I believe the solution to this [the] Ukraine puzzle was identified by badmanners and I in this thread: http://masterrussian.net/mforum/viewtop ... ht=ukraine

    but that's probably because I'm full of it!
    If you're full of that, may I draw your attention to "identified by [...] I". How's that for you?
    Jonesboro, Arkansas. Mean, stupid, violent fat people, no jobs, nothing to do, hotter than a dog with 2 d--cks.

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    Quote Originally Posted by Oddo
    Quote Originally Posted by joysof
    1)Or rather: The United Kingdom of Great Britain and Northern Ireland.

    2)I would counsel against 'learning' either of these variants: they are both incorrect.
    1)What? Why did you say that? Are you in some way suggesting that it is "incorrect" to say the United Kingdom? If you are then i have to point out that there is officially no "the."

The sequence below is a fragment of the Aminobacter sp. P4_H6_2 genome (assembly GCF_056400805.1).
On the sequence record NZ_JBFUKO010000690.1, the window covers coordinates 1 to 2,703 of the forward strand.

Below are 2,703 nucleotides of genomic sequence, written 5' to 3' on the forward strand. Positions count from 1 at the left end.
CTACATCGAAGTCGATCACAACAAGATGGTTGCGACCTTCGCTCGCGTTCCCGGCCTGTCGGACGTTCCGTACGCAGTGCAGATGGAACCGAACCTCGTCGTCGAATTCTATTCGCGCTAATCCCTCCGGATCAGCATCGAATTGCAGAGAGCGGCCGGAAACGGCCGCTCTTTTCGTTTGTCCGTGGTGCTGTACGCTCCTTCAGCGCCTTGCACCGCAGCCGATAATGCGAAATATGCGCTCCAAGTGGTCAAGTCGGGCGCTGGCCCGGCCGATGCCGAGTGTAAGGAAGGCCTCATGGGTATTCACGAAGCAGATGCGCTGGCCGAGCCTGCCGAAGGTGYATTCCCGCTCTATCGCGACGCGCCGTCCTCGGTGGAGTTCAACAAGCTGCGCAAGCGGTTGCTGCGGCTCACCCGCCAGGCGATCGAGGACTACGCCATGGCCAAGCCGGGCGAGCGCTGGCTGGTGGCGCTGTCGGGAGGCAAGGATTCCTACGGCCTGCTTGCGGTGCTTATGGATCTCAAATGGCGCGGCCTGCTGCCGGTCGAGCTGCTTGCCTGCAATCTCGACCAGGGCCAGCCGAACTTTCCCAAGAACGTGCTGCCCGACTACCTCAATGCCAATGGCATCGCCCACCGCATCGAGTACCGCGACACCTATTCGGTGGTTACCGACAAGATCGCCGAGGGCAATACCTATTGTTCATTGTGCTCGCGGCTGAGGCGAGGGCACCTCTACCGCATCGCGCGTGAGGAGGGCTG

Please read more carefully. It may help you to understand.

    2)Have you ever heard someone say "Ukraine" without the "the?" It sounds stilted and strange. There is NO SUCH THING as incorrect in English.
    It's people like you who'll have the language on its knees, Oddo. One reason why French is (for the most part) such a splendidly unadulterated tongue is the attentive proprietorship of its speakers: you won't find any mealy-mouthed Frenchman bleating on about the 'evolution of language' and other beige sentiments which only serve to cowtow to the ignorant and the idle. Creativity in language a wonderful thing is - no arguments here - but if All Shall Pass, then All Shall Pass. And we'll be even more swamped by illiteracy than we are now. Evil flourish good men nothing etc.